Krishna Kannan, Senior Director, Product Development, CODEX DNA


  • Brief review of platform innovations for delivery to the liver
    • Overview of select products
  • A look at the pipeline: the next wave of RNAi therapeutics
  • Expansion into extrahepatic applications

Kirk Brown, CNS Program Lead, Alnylam Pharmaceuticals

Kirk Brown, CNS Program Lead, Alnylam Pharmaceuticals

As we drive towards mining increasingly diverse target classes and biological processes the range of synthetic and recombinant modalities we employ has expanded significantly. One area of recent success has been the use of interference RNA modalities such as antisense oligonucleotides and siRNA. The tools needed to design, make and test these therapeutics differs substantially from those needed for traditional small molecules, requiring the assembly of new platforms and the building of new skill sets. This presentation will discuss recent steps to establish and validate a comprehensive toolbox enabling our clients to quickly and economically access capabilities in this exciting modality area.

Dave Madge, VP, WuXi AppTec

Dave Madge, Vice President, WuXi AppTec

Afternoon Chair:

Dave Madge, Vice President, WuXi AppTecDave Madge, Vice President, WuXi AppTec


Sirnaomics has developed proprietary GalNAc-RNAi therapeutic platform, GalAhead™, comprising two key technological components – mxRNA™ (miniaturized RNAi triggers) and muRNA™ (multi-unit RNAi triggers).

mxRNAs are composed of single ~30 nt long oligonucleotides to downregulate individual genes, while muRNA molecules are comprised of multiple oligonucleotides (2 or more) to simultaneously silence two or more targets.

Dmitry will present data validating these two technologies both in vivo and in vitro, as well as progress report on quickly expending GalAhead therapeutic pipeline.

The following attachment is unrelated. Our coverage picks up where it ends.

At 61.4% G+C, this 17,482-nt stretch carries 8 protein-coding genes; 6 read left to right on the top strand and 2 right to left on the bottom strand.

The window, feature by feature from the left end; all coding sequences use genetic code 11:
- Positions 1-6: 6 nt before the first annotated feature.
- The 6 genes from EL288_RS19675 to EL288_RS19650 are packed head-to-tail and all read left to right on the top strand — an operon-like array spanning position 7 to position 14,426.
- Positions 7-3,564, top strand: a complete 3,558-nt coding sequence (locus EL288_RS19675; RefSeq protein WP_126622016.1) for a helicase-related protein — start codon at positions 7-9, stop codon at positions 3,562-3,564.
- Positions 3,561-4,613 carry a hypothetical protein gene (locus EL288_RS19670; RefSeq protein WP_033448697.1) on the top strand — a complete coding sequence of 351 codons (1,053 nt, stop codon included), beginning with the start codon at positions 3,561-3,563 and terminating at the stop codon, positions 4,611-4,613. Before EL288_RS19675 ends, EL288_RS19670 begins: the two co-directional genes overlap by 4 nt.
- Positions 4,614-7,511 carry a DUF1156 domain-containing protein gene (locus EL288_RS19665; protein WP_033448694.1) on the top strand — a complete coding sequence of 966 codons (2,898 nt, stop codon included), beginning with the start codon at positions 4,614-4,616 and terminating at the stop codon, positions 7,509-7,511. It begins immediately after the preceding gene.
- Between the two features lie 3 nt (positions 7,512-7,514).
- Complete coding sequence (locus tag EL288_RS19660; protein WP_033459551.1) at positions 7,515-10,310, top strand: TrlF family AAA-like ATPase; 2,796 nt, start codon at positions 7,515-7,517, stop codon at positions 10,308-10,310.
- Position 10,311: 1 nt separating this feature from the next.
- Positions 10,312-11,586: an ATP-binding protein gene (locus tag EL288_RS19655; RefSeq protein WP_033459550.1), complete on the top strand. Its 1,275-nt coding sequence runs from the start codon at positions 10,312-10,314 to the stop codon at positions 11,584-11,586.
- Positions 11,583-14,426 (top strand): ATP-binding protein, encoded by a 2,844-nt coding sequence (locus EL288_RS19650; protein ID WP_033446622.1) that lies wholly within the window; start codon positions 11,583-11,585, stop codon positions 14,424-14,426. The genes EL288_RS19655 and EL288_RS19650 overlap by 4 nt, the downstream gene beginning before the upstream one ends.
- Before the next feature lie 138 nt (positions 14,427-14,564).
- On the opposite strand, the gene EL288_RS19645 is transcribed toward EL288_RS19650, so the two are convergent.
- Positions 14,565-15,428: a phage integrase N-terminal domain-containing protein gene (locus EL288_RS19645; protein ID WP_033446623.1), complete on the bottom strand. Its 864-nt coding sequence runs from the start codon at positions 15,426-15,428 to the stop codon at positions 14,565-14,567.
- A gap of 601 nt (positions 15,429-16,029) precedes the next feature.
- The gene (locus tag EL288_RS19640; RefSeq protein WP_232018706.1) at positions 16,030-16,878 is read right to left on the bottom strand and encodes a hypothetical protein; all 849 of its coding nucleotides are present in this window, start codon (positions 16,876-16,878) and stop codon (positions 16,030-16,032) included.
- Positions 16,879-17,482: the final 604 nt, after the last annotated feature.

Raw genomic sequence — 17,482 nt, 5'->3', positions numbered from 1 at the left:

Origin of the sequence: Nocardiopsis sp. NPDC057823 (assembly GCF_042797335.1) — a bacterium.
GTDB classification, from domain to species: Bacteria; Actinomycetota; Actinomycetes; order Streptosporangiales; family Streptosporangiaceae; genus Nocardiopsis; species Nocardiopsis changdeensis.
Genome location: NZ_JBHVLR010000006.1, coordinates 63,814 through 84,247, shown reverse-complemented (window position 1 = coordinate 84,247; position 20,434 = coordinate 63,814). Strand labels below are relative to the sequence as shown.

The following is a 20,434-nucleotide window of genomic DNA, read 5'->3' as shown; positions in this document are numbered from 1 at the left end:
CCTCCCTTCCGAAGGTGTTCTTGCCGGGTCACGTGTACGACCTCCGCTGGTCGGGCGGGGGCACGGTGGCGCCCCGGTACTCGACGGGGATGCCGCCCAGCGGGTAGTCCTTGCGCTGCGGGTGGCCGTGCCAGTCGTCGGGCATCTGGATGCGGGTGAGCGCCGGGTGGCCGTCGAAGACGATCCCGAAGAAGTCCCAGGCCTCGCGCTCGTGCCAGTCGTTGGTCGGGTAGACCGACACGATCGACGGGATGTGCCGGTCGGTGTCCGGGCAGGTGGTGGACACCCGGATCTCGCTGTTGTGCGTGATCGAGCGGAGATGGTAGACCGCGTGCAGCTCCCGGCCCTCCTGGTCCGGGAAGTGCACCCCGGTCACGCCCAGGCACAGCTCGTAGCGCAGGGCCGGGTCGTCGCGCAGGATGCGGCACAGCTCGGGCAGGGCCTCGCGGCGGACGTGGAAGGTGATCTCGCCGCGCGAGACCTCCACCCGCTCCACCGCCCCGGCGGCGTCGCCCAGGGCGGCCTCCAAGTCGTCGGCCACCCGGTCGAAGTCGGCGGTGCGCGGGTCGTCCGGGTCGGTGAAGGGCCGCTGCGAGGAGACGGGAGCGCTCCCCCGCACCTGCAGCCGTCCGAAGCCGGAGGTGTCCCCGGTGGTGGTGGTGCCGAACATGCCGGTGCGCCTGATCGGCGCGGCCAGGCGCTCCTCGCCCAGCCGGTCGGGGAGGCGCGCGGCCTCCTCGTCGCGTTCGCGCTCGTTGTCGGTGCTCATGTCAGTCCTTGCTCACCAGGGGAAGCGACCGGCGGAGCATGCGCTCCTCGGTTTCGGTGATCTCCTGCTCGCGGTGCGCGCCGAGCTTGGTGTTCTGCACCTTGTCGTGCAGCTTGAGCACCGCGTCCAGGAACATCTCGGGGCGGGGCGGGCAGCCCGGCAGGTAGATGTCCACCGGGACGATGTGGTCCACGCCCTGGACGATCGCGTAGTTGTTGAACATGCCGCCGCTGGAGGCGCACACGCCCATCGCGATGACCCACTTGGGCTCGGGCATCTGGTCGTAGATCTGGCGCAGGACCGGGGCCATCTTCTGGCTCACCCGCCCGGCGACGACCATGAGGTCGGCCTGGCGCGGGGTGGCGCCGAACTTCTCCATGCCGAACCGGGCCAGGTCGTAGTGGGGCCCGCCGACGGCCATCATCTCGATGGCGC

Dmitry Samarsky, CTO, Sirnaomics

Dmitry Samarsky, Chief Technology Officer, Sirnaomics

Nucleic acid-based therapies offer the promise of specific knockdown of individual transcripts to modify disease, and approximately twenty therapies including siRNA modalities have been approved for use in humans, however for CNS diseases, remains to be developed fully.  

This talk will discuss work from a foundational publication (Alterman et al., 2019) showed that branched divalent siRNA with two individual siRNA oligonucleotides joined by a covalent linker achieved knockdown of HTT transcript and protein widely in brain following ICV administration. Exploring the combined results indicate that the combination of branched siRNA with our proprietary formulation presents the tolerability, brain distribution, and durability necessary to tackle diverse neurological diseases.

  • Presenting modifications to the original chemical motif that gave improvements in potency and in acute tolerability upon ICV dosing as measured by increased knockdown of the target gene and by reduction in behavioral effects including seizure.
  • Demonstrating a well-tolerated dose of a lead compound >50% knockdown of target protein in multiple regions of mouse brain, including hippocampus, motor cortex, and striatum, that lasted at least six months. Furthermore, we demonstrate that the di-siRNA platform provides phenomenal potency and durability of silencing for multiple different targets.
  • Transcriptomic measurements in multiple brain areas showed no consistent changes in transcripts other than the target transcript in response to di-siRNA demonstrating a high degree of specificity for the di-siRNA platform.
  • The formulation has enabled approximately ten-fold higher tolerability of compound dosed ICV in mice and rats. 

Aimee Jackson, CSO, Atalanta Therapeutics